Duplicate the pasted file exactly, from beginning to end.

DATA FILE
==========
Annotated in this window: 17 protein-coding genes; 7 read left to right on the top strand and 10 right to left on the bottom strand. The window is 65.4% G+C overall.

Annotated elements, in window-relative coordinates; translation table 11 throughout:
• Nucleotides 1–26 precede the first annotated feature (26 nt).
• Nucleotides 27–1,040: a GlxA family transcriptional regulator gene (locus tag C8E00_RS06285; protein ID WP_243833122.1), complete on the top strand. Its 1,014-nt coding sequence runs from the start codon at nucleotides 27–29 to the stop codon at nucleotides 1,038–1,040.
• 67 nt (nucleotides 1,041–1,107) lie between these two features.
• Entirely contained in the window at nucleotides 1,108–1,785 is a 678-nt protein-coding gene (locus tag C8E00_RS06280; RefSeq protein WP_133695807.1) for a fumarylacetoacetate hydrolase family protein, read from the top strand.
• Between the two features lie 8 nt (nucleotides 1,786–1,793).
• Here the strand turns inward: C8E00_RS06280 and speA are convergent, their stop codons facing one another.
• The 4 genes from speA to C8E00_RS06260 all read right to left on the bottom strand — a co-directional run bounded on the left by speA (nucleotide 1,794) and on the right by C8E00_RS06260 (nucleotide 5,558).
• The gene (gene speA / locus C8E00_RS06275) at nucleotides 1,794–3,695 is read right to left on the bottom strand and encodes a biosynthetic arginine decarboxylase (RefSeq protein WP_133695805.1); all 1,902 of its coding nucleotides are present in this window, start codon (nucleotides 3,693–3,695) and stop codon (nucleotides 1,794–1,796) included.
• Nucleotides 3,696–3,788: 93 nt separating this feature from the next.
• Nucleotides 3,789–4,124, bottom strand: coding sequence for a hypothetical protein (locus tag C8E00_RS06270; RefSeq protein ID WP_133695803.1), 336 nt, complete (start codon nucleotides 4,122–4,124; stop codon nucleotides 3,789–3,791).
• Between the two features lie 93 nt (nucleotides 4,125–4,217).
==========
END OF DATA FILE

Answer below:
Annotated in this window: 17 protein-coding genes; 7 read left to right on the top strand and 10 right to left on the bottom strand. The window is 65.4% G+C overall.

Annotated elements, in window-relative coordinates; translation table 11 throughout:
• Nucleotides 1–26 precede the first annotated feature (26 nt).
• Nucleotides 27–1,040: a GlxA family transcriptional regulator gene (locus tag C8E00_RS06285; protein ID WP_243833122.1), complete on the top strand. Its 1,014-nt coding sequence runs from the start codon at nucleotides 27–29 to the stop codon at nucleotides 1,038–1,040.
• 67 nt (nucleotides 1,041–1,107) lie between these two features.
• Entirely contained in the window at nucleotides 1,108–1,785 is a 678-nt protein-coding gene (locus tag C8E00_RS06280; RefSeq protein WP_133695807.1) for a fumarylacetoacetate hydrolase family protein, read from the top strand.
• Between the two features lie 8 nt (nucleotides 1,786–1,793).
• Here the strand turns inward: C8E00_RS06280 and speA are convergent, their stop codons facing one another.
• The 4 genes from speA to C8E00_RS06260 all read right to left on the bottom strand — a co-directional run bounded on the left by speA (nucleotide 1,794) and on the right by C8E00_RS06260 (nucleotide 5,558).
• The gene (gene speA / locus C8E00_RS06275) at nucleotides 1,794–3,695 is read right to left on the bottom strand and encodes a biosynthetic arginine decarboxylase (RefSeq protein WP_133695805.1); all 1,902 of its coding nucleotides are present in this window, start codon (nucleotides 3,693–3,695) and stop codon (nucleotides 1,794–1,796) included.
• Nucleotides 3,696–3,788: 93 nt separating this feature from the next.
• Nucleotides 3,789–4,124, bottom strand: coding sequence for a hypothetical protein (locus tag C8E00_RS06270; RefSeq protein ID WP_133695803.1), 336 nt, complete (start codon nucleotides 4,122–4,124; stop codon nucleotides 3,789–3,791).
• Between the two features lie 93 nt (nucleotides 4,125–4,217).